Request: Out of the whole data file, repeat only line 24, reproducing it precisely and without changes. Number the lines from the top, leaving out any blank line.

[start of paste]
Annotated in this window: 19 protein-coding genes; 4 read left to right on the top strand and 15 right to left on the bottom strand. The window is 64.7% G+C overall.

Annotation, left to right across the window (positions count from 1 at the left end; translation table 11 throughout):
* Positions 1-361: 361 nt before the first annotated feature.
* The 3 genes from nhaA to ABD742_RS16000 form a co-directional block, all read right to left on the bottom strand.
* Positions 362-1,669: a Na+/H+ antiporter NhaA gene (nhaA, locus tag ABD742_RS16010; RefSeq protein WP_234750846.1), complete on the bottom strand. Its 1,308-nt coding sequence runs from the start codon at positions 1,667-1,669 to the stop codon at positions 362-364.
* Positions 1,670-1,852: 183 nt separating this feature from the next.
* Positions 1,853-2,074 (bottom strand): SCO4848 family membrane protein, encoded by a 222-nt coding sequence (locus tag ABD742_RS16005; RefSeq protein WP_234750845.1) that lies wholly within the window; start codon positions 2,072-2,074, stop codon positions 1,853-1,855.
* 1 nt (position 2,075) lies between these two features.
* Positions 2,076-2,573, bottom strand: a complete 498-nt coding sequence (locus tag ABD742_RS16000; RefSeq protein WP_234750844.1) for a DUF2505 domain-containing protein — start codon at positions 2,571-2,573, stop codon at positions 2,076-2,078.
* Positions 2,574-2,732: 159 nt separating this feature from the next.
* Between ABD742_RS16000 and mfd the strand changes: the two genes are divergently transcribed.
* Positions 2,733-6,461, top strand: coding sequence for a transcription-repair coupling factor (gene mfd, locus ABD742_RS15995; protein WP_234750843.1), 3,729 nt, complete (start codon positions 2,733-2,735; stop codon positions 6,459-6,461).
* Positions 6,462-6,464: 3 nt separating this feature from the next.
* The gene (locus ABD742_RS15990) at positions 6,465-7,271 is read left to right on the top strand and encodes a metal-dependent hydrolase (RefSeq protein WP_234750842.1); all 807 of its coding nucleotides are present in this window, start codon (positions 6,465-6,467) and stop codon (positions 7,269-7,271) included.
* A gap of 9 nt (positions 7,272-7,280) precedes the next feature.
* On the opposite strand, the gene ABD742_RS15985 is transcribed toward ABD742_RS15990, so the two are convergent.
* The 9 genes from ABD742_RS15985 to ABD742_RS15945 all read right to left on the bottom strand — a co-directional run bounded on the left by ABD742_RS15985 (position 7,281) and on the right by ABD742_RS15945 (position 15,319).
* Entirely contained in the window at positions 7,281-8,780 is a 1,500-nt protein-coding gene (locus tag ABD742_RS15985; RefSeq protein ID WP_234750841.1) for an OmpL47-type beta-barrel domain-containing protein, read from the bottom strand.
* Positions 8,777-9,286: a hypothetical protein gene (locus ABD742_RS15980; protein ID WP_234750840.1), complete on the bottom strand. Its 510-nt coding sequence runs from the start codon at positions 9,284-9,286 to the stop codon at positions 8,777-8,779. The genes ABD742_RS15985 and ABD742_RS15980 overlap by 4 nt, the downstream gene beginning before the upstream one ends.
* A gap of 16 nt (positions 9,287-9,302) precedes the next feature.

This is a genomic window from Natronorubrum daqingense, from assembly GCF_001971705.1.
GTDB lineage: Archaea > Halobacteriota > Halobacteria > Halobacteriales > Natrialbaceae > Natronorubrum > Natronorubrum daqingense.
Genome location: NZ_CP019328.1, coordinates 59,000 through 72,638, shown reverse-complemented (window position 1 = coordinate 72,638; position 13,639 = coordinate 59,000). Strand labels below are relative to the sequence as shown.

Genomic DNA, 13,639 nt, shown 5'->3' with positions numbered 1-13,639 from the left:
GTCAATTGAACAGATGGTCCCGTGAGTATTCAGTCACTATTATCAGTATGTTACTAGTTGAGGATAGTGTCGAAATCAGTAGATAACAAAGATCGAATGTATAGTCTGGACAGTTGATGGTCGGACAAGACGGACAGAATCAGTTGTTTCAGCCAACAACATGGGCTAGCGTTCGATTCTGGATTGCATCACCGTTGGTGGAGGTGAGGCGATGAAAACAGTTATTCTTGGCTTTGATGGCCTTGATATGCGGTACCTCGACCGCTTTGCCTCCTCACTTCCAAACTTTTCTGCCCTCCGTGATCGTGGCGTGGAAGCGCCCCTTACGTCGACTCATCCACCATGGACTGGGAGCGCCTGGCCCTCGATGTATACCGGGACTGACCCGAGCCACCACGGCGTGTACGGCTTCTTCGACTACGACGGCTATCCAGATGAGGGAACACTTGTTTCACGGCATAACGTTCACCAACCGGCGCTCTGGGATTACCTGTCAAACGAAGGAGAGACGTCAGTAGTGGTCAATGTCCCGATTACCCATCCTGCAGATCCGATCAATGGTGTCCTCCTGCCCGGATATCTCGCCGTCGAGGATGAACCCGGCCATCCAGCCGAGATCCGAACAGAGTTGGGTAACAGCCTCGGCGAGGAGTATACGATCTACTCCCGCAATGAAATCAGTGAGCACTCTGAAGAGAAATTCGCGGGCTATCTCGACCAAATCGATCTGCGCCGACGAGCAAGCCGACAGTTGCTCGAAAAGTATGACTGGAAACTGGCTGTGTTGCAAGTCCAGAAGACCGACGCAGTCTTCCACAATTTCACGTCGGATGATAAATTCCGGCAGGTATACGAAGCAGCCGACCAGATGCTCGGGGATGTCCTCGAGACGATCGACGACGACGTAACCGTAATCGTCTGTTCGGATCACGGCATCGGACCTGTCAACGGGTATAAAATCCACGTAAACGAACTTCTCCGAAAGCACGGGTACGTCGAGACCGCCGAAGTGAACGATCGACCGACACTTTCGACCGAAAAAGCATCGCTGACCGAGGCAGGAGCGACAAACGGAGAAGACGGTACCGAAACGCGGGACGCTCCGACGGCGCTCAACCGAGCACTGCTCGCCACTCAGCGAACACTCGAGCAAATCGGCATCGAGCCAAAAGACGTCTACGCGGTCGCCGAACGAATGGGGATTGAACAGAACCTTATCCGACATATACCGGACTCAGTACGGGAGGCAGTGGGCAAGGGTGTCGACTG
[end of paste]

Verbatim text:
Genomic DNA, 13,639 nt, shown 5'->3' with positions numbered 1-13,639 from the left: